#299 - Golden Slices

6"x 6" oil on artboard  Sold

Alrighty, time to get back on the wagon. I've got to get these next paintings posted up so I can move onto more/new paintings. Special thanks to Jean Townsend, a great painter I ran into last week who got me motivated to get off my butt. There is nothing like the daily painter community (my sangha). It can really help you keep the faith. :)

Time for shop talk!
I just wanted to share a few pics of my lighting and capture setup. So, after too much research I picked up a solux bulb (5000K/36 Degrees Black back) and put in a gooseneck adjustable clip-on lamp. This way I can angle just right so it can light the easel I have set up right next to my monitor (which I've finally got decently calibrated with the eye-one display 2 calibrator). The easel is a cheap wooden one painted matter black. On it is a sanded edge piece of glass painted with black gesso on the underside. I'm using the glass now because it's very easy to scrap (razor) dry paint off and I also wanted more space for mixing right next to the painting. I still use my poschade box nearby to hold everything though. On the new light is just a little bit of black wrap aluminum foil around it to keep light out of my eyes but still on the easel. This last pic is of my rather ghetto capture setup. It's just two clip lights placed at 45° to the ground (mounted on a cheap tripod or the pole of a floor lamp). The light bulbs in them are Alzo CFLs (45w, 91cri). The film over them is a polarizing filter that you use in juction with a another polarizing filter on your camera for some fancy schmancy cross-polarizing that I was mentioning in this long post a little while ago. I know it seems like a lot to go through for cutting out glare, but it really does work. On the ground is just some black velvit taped (with gaffer's tape-highly recommended) to the floor. It might not be pretty, but it's been working well. However, I have been thinking about trying to find a copy stand for this, but I need one that can take these cfl bulbs and the polarizing filters. Also, I'm poor so I might have to make one or get a used one.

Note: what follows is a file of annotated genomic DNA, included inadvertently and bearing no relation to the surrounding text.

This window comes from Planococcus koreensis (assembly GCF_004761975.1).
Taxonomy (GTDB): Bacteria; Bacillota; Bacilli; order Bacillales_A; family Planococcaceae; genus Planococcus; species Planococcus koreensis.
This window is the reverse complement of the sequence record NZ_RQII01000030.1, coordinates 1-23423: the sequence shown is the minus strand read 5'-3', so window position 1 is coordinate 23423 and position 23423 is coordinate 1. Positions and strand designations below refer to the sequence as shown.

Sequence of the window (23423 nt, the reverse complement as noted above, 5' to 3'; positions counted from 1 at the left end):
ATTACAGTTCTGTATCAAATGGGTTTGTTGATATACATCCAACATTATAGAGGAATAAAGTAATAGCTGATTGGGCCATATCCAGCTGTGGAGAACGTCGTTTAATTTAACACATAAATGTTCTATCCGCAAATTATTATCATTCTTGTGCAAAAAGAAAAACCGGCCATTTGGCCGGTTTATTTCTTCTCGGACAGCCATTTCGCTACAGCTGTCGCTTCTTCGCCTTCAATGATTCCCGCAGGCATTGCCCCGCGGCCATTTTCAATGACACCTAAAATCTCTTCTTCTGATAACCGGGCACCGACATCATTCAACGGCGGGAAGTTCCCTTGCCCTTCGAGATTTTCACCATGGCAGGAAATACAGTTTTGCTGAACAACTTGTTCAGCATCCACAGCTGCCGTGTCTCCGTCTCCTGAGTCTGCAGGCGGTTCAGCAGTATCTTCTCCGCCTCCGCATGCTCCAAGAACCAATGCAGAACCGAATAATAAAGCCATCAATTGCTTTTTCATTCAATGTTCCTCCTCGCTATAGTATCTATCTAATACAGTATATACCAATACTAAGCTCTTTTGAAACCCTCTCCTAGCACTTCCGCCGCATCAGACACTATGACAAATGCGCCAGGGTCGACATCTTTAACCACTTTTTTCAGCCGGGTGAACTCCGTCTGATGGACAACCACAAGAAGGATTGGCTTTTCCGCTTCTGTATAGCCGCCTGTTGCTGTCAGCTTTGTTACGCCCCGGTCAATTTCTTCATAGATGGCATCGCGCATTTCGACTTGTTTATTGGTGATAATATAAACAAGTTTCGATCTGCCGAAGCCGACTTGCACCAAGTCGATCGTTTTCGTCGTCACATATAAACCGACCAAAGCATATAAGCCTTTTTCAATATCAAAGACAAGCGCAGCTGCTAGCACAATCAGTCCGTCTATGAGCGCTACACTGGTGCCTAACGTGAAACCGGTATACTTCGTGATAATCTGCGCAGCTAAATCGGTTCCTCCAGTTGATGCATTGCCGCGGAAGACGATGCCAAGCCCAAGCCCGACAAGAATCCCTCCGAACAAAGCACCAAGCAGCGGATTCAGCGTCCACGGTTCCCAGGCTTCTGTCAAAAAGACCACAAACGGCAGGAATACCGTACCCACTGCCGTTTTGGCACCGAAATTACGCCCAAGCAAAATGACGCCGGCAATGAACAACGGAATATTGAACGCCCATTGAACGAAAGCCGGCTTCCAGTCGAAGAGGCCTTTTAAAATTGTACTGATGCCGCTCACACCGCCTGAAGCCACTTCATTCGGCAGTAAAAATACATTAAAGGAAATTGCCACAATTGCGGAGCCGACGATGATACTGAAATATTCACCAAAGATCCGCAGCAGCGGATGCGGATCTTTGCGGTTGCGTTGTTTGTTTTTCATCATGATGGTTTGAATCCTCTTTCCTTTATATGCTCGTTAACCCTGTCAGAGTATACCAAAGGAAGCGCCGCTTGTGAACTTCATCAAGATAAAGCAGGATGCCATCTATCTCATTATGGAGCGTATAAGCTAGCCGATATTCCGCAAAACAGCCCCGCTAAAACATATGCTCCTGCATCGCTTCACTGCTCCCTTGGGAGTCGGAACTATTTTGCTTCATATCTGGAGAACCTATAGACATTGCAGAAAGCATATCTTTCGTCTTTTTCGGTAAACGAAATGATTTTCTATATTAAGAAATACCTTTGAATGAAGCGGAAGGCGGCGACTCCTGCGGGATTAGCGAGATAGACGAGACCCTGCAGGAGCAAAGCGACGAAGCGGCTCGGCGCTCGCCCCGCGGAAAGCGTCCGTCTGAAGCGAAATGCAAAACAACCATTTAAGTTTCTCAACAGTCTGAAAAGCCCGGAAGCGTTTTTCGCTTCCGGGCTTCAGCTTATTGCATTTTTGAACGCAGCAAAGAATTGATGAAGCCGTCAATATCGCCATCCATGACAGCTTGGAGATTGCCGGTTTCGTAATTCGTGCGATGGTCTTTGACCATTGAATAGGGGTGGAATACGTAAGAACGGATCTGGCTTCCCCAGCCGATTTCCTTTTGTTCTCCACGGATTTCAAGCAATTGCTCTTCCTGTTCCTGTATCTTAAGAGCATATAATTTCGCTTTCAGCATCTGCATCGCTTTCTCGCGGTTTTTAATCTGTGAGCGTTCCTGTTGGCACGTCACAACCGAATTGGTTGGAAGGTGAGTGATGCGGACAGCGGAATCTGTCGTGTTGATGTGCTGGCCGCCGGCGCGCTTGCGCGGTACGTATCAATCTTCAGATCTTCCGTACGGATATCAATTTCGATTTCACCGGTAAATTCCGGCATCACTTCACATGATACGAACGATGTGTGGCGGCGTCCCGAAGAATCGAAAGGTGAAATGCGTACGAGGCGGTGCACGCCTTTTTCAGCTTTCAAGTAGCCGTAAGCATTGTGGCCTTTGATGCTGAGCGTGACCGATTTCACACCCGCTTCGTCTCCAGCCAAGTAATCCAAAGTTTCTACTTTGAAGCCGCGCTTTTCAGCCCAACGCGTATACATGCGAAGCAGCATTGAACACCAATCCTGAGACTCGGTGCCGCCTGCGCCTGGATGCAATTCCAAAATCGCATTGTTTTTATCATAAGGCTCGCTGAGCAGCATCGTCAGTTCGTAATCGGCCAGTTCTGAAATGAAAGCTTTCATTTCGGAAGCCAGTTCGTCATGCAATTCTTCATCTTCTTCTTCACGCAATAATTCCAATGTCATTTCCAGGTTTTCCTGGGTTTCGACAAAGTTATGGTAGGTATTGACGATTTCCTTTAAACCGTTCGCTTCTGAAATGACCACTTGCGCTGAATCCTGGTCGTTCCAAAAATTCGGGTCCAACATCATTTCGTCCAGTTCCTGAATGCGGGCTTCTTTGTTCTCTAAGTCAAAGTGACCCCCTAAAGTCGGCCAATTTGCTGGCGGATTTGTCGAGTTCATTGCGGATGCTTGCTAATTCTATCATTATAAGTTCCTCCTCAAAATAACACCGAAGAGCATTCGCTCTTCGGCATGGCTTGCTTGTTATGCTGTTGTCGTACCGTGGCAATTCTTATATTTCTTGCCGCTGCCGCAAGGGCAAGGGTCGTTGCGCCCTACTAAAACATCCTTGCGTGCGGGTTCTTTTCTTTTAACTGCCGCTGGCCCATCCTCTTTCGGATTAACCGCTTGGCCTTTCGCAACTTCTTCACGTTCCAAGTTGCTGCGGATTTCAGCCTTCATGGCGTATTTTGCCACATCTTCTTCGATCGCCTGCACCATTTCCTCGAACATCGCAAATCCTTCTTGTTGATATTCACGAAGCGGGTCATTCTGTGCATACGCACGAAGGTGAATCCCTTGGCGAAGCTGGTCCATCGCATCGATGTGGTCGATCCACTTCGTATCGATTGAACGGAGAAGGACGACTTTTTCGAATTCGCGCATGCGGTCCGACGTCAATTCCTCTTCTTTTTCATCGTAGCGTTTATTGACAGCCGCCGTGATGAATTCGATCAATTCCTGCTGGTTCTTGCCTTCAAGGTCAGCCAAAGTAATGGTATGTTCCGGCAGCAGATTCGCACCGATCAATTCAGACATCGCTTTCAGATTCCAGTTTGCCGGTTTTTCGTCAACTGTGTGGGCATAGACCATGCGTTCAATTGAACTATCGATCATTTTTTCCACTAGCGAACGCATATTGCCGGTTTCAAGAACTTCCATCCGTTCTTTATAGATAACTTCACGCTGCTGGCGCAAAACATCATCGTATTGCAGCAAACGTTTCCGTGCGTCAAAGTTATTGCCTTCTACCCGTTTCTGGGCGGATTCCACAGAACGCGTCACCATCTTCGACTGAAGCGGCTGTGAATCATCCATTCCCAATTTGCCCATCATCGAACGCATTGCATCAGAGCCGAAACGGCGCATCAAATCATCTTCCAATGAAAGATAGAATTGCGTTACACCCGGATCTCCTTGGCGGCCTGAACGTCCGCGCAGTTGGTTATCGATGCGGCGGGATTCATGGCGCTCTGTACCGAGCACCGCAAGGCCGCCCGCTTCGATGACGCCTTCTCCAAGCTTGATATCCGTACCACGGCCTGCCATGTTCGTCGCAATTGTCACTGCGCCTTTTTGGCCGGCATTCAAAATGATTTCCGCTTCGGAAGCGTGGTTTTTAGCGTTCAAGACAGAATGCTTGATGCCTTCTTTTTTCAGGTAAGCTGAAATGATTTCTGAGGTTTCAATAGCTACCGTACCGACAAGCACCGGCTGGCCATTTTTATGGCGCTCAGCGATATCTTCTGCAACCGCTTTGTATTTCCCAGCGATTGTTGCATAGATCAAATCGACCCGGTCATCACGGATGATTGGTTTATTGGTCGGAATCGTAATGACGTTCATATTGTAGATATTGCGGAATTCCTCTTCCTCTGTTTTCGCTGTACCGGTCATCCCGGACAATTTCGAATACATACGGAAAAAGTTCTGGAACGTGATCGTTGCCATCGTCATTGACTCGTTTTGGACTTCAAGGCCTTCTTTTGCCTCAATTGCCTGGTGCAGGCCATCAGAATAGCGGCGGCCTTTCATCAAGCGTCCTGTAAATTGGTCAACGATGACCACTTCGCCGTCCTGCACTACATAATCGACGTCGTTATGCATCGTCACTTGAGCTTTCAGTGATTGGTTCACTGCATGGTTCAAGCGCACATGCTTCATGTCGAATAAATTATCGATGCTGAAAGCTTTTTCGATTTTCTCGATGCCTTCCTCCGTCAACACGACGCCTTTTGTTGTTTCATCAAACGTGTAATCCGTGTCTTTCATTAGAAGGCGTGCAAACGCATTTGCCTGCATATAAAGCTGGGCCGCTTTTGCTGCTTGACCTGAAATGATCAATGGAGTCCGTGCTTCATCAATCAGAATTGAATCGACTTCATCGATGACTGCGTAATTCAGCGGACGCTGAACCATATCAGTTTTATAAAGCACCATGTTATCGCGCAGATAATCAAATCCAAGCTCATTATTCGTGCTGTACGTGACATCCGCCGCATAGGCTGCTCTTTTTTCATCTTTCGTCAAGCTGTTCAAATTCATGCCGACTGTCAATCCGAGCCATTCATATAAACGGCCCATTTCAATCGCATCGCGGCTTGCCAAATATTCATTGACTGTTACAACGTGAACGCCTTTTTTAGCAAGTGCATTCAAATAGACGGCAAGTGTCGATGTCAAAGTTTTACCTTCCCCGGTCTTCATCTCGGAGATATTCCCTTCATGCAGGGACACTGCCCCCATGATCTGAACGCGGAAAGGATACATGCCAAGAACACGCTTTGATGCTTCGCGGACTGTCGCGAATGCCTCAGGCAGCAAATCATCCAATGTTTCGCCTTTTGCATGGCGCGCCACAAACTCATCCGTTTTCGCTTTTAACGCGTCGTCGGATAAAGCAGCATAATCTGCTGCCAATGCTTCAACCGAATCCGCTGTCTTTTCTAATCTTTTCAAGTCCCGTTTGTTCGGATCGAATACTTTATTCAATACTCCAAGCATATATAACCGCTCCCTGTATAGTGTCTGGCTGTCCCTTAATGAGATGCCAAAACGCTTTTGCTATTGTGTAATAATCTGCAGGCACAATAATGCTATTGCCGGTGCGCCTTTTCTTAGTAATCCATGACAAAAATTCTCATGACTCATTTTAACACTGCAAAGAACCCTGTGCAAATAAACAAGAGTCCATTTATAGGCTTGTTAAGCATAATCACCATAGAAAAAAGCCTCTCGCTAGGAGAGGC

edit added (10/25/2010):
I thought I'd mention the camera info:
The camera I'm using is the Canon Eos Rebel T2i with a 50mm prime lens on it (and polarizing filter on that). I take the exposures with the camera set to "aperture priority". This is so I can lock it at f5 (which is about the sharpest aperture setting for this 50mm prime lens). This makes the exposure a little long, but it's locked down on a simple tripod anyway so no problem. The photos are always taken in RAW (instead of jpeg) because allegedly you pick up 2 more stops of dynamic range in the shadows and .1/2 stop in the highlights.
Hit me with some questions if you feel like it. :)

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Anonymous said...

Lovely! the colors are beautiful.
Wishful thinking here =)

carol morgan carmichael said...

So glad to see you posting. Your fans miss seeing your work. Love the color combination and light in this one. Simplistic beauty!

George De Chiara said...

Thanks for sharing so many photos of your set up and how you capture your paintings. Great stuff.

Helder Vieira said...

Thanks for the tips.
Very nice artwork.
Kind regards

Steve Washburn said...

Wow! Lots of info.
Thanks Jeff!

Ruth Andre said...

Good information. Thanks.

Allan Lister, artist said...

Photos of paintings are not my forte. Maybe its just my ignorance. I am learning and thanks to your input I may be able to do a little better

Jesus Estevez said...

Thanks for the information, I am almost there.

Rinthe said...

I have a question for you sir. Do you use those solux bulbs for painting at night in your studio too? Thanks!

Jos van Riswick said...

Hello Jeff

interesting to see your blog: I've also been at it: calibrating my monitor and controlling the light on my easle, to be able to get the colors right. In the last image it looks as if you are using a target with color patches to calibrate your camera? I've tried this too, using argyll cms. But it looks kind of strange.... What software are you using?